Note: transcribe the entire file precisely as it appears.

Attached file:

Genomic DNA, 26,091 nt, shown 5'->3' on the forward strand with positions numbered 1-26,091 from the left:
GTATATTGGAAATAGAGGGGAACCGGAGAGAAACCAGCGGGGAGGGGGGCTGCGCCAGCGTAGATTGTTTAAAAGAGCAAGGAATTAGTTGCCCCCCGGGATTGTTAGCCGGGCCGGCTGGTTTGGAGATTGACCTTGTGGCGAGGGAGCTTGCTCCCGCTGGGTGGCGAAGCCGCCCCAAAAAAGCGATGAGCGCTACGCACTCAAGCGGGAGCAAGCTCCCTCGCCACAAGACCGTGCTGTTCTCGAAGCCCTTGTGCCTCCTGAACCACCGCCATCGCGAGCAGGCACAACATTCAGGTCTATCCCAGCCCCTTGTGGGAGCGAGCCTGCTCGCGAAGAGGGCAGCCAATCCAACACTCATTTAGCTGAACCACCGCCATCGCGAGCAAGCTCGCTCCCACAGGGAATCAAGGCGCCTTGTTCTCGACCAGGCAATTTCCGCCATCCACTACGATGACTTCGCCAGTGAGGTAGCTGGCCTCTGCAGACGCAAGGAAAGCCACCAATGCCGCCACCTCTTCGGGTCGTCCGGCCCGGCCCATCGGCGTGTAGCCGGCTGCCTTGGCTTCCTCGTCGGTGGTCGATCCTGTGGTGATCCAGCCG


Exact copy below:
Genomic DNA, 26,091 nt, shown 5'->3' on the forward strand with positions numbered 1-26,091 from the left:
GTATATTGGAAATAGAGGGGAACCGGAGAGAAACCAGCGGGGAGGGGGGCTGCGCCAGCGTAGATTGTTTAAAAGAGCAAGGAATTAGTTGCCCCCCGGGATTGTTAGCCGGGCCGGCTGGTTTGGAGATTGACCTTGTGGCGAGGGAGCTTGCTCCCGCTGGGTGGCGAAGCCGCCCCAAAAAAGCGATGAGCGCTACGCACTCAAGCGGGAGCAAGCTCCCTCGCCACAAGACCGTGCTGTTCTCGAAGCCCTTGTGCCTCCTGAACCACCGCCATCGCGAGCAGGCACAACATTCAGGTCTATCCCAGCCCCTTGTGGGAGCGAGCCTGCTCGCGAAGAGGGCAGCCAATCCAACACTCATTTAGCTGAACCACCGCCATCGCGAGCAAGCTCGCTCCCACAGGGAATCAAGGCGCCTTGTTCTCGACCAGGCAATTTCCGCCATCCACTACGATGACTTCGCCAGTGAGGTAGCTGGCCTCTGCAGACGCAAGGAAAGCCACCAATGCCGCCACCTCTTCGGGTCGTCCGGCCCGGCCCATCGGCGTGTAGCCGGCTGCCTTGGCTTCCTCGTCGGTGGTCGATCCTGTGGTGATCCAGCCG